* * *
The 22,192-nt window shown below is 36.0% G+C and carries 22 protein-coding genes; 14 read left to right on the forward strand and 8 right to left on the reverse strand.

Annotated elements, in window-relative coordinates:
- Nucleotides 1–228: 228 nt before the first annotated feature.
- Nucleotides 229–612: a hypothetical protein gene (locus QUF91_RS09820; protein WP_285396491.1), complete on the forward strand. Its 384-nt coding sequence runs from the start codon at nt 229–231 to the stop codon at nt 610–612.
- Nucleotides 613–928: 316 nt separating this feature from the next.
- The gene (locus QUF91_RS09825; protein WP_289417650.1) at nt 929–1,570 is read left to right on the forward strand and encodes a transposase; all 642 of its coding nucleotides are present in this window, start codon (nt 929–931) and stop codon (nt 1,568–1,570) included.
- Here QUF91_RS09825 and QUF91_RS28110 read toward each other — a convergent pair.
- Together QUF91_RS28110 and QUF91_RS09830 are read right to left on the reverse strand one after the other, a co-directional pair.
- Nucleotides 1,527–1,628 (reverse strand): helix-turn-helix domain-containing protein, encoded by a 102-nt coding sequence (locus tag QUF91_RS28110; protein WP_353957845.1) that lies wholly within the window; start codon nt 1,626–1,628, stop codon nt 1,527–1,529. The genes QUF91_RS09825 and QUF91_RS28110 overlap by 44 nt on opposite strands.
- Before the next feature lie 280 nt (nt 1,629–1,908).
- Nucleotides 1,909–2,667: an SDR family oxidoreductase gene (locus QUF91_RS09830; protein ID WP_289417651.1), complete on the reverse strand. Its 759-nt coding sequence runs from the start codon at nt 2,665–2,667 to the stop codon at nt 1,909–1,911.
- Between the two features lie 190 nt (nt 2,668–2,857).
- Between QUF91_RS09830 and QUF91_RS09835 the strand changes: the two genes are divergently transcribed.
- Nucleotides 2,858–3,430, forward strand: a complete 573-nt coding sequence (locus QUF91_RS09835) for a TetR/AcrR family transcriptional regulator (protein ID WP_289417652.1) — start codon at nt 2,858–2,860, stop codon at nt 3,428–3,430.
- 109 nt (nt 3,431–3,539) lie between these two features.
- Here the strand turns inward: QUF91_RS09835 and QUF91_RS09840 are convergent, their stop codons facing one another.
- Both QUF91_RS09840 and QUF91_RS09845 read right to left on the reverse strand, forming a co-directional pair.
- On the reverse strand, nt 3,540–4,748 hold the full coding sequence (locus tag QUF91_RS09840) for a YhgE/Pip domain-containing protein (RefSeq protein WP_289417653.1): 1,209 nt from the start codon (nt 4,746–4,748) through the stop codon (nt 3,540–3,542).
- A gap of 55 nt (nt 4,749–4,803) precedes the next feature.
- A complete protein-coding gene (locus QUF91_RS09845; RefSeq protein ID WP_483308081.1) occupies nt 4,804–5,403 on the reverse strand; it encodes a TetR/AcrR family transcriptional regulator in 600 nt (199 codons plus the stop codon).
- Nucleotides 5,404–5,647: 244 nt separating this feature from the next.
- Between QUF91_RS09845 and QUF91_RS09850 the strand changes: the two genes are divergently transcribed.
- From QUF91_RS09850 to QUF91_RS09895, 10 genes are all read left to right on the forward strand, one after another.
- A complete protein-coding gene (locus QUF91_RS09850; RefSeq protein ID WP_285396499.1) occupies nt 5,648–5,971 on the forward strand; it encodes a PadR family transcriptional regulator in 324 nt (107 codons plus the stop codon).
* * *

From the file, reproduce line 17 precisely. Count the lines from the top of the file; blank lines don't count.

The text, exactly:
- Both QUF91_RS09840 and QUF91_RS09845 read right to left on the reverse strand, forming a co-directional pair.